You told me I just defined energy as work. That's not what I meant. I just assumed the heat transfer is zero. This assumption does not equivalent to the definition that "energy is work". At least, my assumption just follows that the "delta E" equals the work done on system by surroundings.

    Perhaps, the definition of work does not contained in first law of thermodynamics. However, it does not contained in Newton's law, either. It seems not compelling to argue, implicitly, we can use, solely, Newton's law to derive ANY energy formula without the first law of thermodynamics although we need it to get some energy formula, like kinetic energy.

    If we do not need the first law of thermodynamics to deal with ANY energy formula, then it follows a serious question : Is there any other physics law which we can use to derive the formula of energy? Newton's law only deals with center of mass term. The common work is called pseudo-work. I recommend you read this paper, "work and heat transfer in the presence of sliding friction" by Bruce Arne Sherwood.

    Finally, I know what you mean by path integral. Every textbook use this to demonstrate the potential energy (especially electric potential energy). I'm trying to explain this by the First Law of Thermodynamics(F.L.T.). I need some time. However, The uncertainty about how to explain with F.L.T. does not mean my thought is wrong. Furthermore, what if we ask you the reason why "path integral" has something to do "the concept of energy"? Could you explain it without the first law of thermodynamics?
     
    Last edited: Dec 12, 2013
  5. Dec 12, 2013 #4
    Again. You cannot derive "potential energy" from the FLT. The FLT needs that "energy" and "work" be defined just so that it could be stated. "Potential energy" and "work" are trivially related by a path integral. For any force with path-independent work you can prove conservation of energy using Newton's laws. You do not need thermodynamics for any of that.
     
  6. Dec 12, 2013 #5
    Why cannot I derive "potential energy" from the FLT?
    Why cannot I define energy just solely by FLT?
    How do you explain why we can prove conservation of energy solely using Newton's law?
    Why don't I need thermodynamics for any of that?

    Is it dogmatism?

    Furthermore, how do you define "energy" and "work" when you use solely Newton's law to prove conservation of energy?

    Can you explain the heat transfer in the presence of sliding friction without FLT?
    If you can't do that without FLT., then you need to admit the importance of FLT in deriving energy term.


    Although I don't think it's good time to discuss about what energy is and it seems like the only way you say I'm wrong is saying that I need to define what energy and work exactly mean, I think I, perhaps, need to say something about the definition of energy.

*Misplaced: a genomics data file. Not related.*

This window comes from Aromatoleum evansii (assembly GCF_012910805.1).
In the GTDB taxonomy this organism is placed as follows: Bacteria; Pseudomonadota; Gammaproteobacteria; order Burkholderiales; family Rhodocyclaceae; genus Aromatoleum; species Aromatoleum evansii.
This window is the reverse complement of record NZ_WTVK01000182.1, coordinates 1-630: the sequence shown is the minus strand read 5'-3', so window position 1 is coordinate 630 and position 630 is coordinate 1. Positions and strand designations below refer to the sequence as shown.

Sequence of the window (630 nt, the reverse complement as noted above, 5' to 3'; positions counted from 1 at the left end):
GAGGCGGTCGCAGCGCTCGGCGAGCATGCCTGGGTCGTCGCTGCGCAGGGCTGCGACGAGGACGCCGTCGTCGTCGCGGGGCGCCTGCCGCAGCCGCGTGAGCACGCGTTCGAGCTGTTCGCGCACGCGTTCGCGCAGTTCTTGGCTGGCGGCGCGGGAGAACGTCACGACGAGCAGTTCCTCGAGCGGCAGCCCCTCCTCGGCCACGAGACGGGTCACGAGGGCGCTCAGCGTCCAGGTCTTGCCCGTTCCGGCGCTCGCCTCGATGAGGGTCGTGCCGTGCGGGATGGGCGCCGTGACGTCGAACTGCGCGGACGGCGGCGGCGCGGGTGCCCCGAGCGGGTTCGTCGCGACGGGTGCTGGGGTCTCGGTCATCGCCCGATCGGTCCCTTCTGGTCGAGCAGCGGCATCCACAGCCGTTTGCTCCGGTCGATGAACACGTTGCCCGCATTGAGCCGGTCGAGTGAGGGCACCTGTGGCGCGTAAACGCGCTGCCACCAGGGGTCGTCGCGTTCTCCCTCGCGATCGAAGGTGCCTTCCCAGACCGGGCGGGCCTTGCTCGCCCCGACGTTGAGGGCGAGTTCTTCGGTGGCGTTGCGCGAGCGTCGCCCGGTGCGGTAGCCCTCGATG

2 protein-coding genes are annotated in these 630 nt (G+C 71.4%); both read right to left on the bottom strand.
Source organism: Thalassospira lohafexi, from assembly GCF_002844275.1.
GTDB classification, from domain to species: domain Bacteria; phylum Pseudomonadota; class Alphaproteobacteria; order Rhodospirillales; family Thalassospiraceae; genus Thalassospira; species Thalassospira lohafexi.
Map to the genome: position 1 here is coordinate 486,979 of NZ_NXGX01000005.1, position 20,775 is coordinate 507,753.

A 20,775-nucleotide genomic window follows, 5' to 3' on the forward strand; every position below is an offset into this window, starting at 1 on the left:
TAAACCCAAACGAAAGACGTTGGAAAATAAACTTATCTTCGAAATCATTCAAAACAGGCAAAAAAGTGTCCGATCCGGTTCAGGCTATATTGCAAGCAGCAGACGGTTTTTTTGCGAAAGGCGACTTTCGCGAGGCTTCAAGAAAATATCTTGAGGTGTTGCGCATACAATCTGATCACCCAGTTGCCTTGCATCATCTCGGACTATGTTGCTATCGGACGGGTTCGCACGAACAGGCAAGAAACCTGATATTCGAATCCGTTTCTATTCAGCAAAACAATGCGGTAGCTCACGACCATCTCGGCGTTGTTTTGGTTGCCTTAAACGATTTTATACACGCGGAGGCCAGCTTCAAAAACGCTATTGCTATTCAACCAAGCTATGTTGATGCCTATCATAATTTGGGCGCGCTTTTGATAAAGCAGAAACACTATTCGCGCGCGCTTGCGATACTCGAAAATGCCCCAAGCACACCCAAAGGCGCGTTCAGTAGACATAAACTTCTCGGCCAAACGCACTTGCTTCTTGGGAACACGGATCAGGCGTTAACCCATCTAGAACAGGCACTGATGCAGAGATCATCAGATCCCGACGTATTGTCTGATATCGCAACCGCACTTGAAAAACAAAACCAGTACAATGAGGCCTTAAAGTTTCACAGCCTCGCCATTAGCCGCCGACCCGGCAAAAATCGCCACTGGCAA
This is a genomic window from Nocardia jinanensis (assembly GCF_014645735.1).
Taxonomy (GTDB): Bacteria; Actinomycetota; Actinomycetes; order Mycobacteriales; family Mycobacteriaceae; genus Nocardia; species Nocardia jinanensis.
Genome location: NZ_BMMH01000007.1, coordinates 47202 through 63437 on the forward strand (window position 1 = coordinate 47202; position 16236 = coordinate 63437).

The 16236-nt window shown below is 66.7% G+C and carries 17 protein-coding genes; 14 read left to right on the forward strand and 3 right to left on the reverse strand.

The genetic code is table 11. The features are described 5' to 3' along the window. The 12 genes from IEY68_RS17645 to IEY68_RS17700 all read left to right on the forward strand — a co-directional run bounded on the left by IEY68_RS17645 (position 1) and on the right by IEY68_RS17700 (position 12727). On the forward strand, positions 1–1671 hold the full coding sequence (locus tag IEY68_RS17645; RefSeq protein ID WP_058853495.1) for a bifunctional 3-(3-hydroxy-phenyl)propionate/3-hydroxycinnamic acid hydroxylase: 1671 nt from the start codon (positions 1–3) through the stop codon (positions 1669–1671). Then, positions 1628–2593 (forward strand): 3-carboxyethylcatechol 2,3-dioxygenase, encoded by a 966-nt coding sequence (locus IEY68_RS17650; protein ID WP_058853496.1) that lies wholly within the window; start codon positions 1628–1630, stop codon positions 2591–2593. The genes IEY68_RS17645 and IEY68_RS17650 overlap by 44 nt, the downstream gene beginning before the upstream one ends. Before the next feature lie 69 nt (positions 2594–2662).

The definition of energy lies in FLT. What's energy?
    Energy is the "E" in FLT! It's something that exists in every system we defined.
    The only way to transfer energy between systems is work and heat transfer.

    I don't know what kind of definition you want. Most of my thought comes from the feynman's block. You can see his lectures.
     
    Last edited: Dec 12, 2013
  7. Dec 12, 2013 #6
    The FLT requires that the terms "work" and "energy" be defined, because it uses them. What are your definitions of them?
     
  8. Dec 12, 2013 #7
    The definition of energy lies in FLT.
    Energy is the "E" in FLT. It's something that exists in every system we defined. (That's how we understand "E" term")
    The only way to transfer energy between systems is work and heat transfer.

    I don't know what kind of definition you want. Most of my thought comes from the feynman's block. You can see his lectures.

    I'm not sure if I understand what you're saying.
    You say the reason why we need to define energy before we use FLT is "FLT uses them".

    Suppose you're right, then it follows that:

    I need to define what words I'm using to talk to you because I'm using them.
    Is this correct? And is this workable?

    I say this apple is red. Can I define what red is?
    Maybe you think this question does not make sense. Then, what about your question?
    Is your question plausible? I think all of them are huge philosophical problems.

    But, the more important thing is this:
    As far as what you've said, the only way you say I'm wrong is give me the question which I don't think I can answer it properly. This does not really mean my thought is more possibly wrong than your thought. According to your criterion, you also need to define energy and work before you use newton's law.

    If you think you don't need to define it just because you don't use "energy" in Newton's law, then........